Despite such high spending, millions of Americans do not receive the care we need. Unlike every other wealthy industrialized democracy, ours does not guarantee health insurance or health care. According to the United States Census Bureau, more than 45 million Americans lack coverage, excluding Medicare insurance.
The 59 percent of Americans with employer-provided insurance (or not Medicare coverage) have watched our coverage diminish even as our costs continue to rise. The 18 million or so of us who buy medical coverage on the private market often find ourselves in a running battle with insurers over medical claims–assuming we even find affordable plans, which is unlikely for those with a preexisting condition.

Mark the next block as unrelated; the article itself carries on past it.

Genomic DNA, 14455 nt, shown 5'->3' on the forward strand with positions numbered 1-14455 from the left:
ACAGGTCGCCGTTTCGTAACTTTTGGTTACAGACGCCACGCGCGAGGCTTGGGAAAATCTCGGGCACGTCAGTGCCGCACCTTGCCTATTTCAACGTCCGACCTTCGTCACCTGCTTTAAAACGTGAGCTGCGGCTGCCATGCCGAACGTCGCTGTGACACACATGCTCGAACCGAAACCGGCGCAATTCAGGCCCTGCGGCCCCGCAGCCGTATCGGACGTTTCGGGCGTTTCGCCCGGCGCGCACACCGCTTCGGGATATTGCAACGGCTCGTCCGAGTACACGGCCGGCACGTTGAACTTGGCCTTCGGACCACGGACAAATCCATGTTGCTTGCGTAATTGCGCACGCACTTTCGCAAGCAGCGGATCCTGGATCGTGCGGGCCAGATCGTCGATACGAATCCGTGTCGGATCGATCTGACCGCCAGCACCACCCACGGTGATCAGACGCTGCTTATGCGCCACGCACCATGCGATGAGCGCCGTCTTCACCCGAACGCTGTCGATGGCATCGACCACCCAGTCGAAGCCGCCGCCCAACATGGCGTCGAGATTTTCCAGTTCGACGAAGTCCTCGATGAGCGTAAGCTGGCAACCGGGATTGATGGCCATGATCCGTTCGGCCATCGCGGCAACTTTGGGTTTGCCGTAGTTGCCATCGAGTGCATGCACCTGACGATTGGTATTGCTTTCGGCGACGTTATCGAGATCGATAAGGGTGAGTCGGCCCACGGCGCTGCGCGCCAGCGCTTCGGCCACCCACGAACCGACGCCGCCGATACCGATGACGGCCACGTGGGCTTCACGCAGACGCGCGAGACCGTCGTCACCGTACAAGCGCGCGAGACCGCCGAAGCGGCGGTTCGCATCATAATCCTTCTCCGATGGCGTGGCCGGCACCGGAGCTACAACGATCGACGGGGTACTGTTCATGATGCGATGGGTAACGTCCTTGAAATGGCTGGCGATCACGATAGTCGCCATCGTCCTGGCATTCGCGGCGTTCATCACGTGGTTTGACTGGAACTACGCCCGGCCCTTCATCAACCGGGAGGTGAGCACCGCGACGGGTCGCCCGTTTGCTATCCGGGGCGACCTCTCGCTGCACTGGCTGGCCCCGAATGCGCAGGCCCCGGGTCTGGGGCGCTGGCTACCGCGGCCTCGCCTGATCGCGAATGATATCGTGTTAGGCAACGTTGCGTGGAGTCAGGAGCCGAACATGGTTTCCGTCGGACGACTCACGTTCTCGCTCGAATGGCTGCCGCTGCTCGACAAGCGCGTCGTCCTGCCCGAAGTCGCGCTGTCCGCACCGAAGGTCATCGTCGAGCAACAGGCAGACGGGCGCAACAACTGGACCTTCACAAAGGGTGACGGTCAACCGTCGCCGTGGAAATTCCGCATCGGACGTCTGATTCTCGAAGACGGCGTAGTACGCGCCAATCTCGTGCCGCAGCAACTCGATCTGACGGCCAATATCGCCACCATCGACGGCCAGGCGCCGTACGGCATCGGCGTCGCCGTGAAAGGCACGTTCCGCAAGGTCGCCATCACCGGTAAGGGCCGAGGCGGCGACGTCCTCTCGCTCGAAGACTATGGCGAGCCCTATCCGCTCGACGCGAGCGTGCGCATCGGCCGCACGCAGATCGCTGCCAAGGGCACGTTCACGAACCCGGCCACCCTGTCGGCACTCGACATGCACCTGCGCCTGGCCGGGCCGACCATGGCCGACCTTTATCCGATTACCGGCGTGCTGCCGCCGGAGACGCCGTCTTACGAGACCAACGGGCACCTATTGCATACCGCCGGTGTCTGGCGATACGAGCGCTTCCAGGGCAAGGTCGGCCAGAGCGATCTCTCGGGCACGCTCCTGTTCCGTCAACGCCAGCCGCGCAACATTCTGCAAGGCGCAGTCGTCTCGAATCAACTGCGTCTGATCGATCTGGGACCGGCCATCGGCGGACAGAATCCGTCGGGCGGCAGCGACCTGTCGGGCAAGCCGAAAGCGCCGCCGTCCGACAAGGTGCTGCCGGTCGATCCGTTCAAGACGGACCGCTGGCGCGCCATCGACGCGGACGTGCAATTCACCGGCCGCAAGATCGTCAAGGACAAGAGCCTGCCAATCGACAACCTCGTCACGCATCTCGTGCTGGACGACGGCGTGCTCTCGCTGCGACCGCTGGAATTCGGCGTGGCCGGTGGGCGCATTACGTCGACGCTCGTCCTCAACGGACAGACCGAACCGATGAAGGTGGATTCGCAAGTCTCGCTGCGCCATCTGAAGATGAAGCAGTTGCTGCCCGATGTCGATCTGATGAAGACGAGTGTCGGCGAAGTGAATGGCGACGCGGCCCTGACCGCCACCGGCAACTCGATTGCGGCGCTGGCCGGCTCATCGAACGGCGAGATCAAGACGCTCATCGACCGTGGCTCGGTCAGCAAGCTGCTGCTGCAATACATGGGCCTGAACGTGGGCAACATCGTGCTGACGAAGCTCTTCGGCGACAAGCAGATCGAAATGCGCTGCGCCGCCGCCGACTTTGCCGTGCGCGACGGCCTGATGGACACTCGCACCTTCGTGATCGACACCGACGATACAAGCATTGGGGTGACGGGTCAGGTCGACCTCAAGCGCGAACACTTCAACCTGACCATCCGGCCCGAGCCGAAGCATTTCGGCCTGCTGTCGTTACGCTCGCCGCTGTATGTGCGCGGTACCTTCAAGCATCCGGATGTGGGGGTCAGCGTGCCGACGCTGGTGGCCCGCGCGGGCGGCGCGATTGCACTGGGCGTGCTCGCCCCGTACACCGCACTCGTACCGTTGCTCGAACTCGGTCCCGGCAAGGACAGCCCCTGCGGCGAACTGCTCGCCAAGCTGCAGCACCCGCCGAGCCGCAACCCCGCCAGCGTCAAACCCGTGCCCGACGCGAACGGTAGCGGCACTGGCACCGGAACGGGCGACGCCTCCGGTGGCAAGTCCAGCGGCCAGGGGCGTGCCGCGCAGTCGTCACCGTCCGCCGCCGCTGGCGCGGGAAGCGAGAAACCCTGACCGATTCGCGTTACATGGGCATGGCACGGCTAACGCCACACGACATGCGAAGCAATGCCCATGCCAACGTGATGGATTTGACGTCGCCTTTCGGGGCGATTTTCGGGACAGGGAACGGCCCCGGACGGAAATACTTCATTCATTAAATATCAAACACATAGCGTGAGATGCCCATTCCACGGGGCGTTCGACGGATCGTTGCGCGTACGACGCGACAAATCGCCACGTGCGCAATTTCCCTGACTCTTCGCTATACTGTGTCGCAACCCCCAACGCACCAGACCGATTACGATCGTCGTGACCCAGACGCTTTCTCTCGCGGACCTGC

Small businesses struggle to provide health coverage for their workers, lacking the ability to spread insurance risk as effectively as large employers can. Medical bills are a leading influence in more than half the country’s personal bankruptcies, research shows. The United States ranks 31st in the world for life expectancy and 37th for infant mortality, according to data from the World Health Organization.
The country’s fiscal dilemma–the CBO projects the federal public debt will reach $20 trillion, 90 percent of gross domestic product, by 2020–are rooted above all in the burgeoning costs of Medicare and Medicaid, with the baby-boomer retirement wave still to come. The rising cost of insurance adds to the stagnation of our wages. Every dollar that goes into health care means less to spend on education, infrastructure, and renewable energy.